Ding-dong, the DRM is gone. But not in the way we really want. The copy protection scheme that is used for most Kindle books has been cracked. We’d much prefer it hadn’t been there in the first place but then there’d be no challenge for security hackers.
Giving credit for the advancement gets a little messy. Apparently two folks figured this out at approximately the same time. [Labba] posted about his discoveries while [I (heart) Cabbages] wrote about his exploits in a blog entry. Either way, you can now strip the protection and use your legally-purchased books on any device you choose by using this Python script.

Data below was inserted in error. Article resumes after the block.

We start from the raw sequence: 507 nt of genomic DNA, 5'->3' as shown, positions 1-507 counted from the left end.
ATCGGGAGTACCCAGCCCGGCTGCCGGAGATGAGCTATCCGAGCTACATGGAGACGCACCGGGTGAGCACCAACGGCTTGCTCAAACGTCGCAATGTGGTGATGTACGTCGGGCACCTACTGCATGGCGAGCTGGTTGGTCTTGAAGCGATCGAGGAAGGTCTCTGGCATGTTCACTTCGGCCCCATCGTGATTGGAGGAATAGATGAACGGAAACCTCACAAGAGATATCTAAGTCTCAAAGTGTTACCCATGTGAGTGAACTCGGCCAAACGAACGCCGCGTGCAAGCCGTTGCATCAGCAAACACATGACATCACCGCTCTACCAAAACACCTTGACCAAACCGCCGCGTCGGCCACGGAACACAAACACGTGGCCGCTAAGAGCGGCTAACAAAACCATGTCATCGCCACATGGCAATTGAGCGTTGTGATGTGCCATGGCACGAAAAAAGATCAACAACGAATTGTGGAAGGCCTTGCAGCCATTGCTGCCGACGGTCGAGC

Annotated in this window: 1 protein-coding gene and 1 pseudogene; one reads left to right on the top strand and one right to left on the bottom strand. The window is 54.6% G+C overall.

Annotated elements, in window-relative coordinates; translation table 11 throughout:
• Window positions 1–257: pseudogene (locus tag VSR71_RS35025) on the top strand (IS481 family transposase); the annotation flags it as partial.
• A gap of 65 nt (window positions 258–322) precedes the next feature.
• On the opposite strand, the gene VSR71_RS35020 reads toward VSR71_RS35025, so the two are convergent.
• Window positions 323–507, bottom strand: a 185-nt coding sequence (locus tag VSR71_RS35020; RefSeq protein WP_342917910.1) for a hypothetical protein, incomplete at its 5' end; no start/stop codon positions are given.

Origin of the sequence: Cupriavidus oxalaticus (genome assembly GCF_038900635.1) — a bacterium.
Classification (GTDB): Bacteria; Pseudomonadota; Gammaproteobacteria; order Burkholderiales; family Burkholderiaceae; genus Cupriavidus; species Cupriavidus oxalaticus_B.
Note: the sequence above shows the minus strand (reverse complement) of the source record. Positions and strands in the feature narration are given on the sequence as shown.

This means that both Kindle and Nook have had their DRM broken. Are these companies really trying to prevent copying (fair use) or do they just want to be able to tell the publishers that there are copy protections while turning a blind eye to what happens in the privacy of your personal computer?
[Thanks Sanchoooo via Slashdot]